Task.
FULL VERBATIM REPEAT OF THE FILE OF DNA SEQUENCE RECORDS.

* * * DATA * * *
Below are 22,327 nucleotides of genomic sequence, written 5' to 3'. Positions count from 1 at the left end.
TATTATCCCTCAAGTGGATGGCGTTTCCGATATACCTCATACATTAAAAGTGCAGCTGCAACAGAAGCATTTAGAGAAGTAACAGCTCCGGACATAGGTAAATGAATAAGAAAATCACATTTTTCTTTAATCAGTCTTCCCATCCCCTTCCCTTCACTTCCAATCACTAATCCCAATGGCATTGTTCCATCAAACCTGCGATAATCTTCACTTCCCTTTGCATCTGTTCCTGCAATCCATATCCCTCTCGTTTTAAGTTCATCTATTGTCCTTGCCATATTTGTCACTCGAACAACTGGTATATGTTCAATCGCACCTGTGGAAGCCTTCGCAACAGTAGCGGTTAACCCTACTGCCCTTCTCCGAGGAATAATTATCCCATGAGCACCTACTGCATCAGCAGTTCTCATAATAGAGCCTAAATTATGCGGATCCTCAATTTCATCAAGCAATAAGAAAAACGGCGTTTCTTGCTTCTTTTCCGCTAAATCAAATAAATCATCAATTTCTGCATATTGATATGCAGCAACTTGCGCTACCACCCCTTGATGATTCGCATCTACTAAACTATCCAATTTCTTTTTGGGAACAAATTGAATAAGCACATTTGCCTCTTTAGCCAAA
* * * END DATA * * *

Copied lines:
Below are 22,327 nucleotides of genomic sequence, written 5' to 3'. Positions count from 1 at the left end.
TATTATCCCTCAAGTGGATGGCGTTTCCGATATACCTCATACATTAAAAGTGCAGCTGCAACAGAAGCATTTAGAGAAGTAACAGCTCCGGACATAGGTAAATGAATAAGAAAATCACATTTTTCTTTAATCAGTCTTCCCATCCCCTTCCCTTCACTTCCAATCACTAATCCCAATGGCATTGTTCCATCAAACCTGCGATAATCTTCACTTCCCTTTGCATCTGTTCCTGCAATCCATATCCCTCTCGTTTTAAGTTCATCTATTGTCCTTGCCATATTTGTCACTCGAACAACTGGTATATGTTCAATCGCACCTGTGGAAGCCTTCGCAACAGTAGCGGTTAACCCTACTGCCCTTCTCCGAGGAATAATTATCCCATGAGCACCTACTGCATCAGCAGTTCTCATAATAGAGCCTAAATTATGCGGATCCTCAATTTCATCAAGCAATAAGAAAAACGGCGTTTCTTGCTTCTTTTCCGCTAAATCAAATAAATCATCAATTTCTGCATATTGATATGCAGCAACTTGCGCTACCACCCCTTGATGATTCGCATCTACTAAACTATCCAATTTCTTTTTGGGAACAAATTGAATAAGCACATTTGCCTCTTTAGCCAAA